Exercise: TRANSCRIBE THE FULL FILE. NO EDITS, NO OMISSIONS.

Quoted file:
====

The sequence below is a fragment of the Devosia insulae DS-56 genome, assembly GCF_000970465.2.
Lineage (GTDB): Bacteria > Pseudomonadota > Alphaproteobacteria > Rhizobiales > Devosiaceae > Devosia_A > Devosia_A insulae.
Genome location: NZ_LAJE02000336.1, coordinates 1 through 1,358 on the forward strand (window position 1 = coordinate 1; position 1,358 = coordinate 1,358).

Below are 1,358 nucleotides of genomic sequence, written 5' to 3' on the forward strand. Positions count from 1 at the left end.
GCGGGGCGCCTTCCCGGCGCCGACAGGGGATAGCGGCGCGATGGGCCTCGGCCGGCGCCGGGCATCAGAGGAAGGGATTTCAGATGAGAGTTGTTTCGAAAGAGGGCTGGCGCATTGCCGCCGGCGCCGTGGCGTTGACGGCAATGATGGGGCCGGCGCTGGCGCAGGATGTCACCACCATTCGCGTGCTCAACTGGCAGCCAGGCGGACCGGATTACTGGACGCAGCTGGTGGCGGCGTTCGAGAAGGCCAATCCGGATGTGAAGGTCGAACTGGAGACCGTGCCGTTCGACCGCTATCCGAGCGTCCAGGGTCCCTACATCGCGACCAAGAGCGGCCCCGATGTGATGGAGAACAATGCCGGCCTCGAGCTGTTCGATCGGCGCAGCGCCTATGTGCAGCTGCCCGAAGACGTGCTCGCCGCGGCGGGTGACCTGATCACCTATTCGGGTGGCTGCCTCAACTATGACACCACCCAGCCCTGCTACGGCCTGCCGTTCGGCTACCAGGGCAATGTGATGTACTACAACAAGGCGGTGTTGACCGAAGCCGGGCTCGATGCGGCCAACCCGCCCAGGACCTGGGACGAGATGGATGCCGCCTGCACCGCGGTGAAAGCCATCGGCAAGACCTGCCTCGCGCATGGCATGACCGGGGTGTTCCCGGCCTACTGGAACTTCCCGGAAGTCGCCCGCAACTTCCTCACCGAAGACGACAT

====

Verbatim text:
The sequence below is a fragment of the Devosia insulae DS-56 genome, assembly GCF_000970465.2.
Lineage (GTDB): Bacteria > Pseudomonadota > Alphaproteobacteria > Rhizobiales > Devosiaceae > Devosia_A > Devosia_A insulae.
Genome location: NZ_LAJE02000336.1, coordinates 1 through 1,358 on the forward strand (window position 1 = coordinate 1; position 1,358 = coordinate 1,358).

Below are 1,358 nucleotides of genomic sequence, written 5' to 3' on the forward strand. Positions count from 1 at the left end.
GCGGGGCGCCTTCCCGGCGCCGACAGGGGATAGCGGCGCGATGGGCCTCGGCCGGCGCCGGGCATCAGAGGAAGGGATTTCAGATGAGAGTTGTTTCGAAAGAGGGCTGGCGCATTGCCGCCGGCGCCGTGGCGTTGACGGCAATGATGGGGCCGGCGCTGGCGCAGGATGTCACCACCATTCGCGTGCTCAACTGGCAGCCAGGCGGACCGGATTACTGGACGCAGCTGGTGGCGGCGTTCGAGAAGGCCAATCCGGATGTGAAGGTCGAACTGGAGACCGTGCCGTTCGACCGCTATCCGAGCGTCCAGGGTCCCTACATCGCGACCAAGAGCGGCCCCGATGTGATGGAGAACAATGCCGGCCTCGAGCTGTTCGATCGGCGCAGCGCCTATGTGCAGCTGCCCGAAGACGTGCTCGCCGCGGCGGGTGACCTGATCACCTATTCGGGTGGCTGCCTCAACTATGACACCACCCAGCCCTGCTACGGCCTGCCGTTCGGCTACCAGGGCAATGTGATGTACTACAACAAGGCGGTGTTGACCGAAGCCGGGCTCGATGCGGCCAACCCGCCCAGGACCTGGGACGAGATGGATGCCGCCTGCACCGCGGTGAAAGCCATCGGCAAGACCTGCCTCGCGCATGGCATGACCGGGGTGTTCCCGGCCTACTGGAACTTCCCGGAAGTCGCCCGCAACTTCCTCACCGAAGACGACAT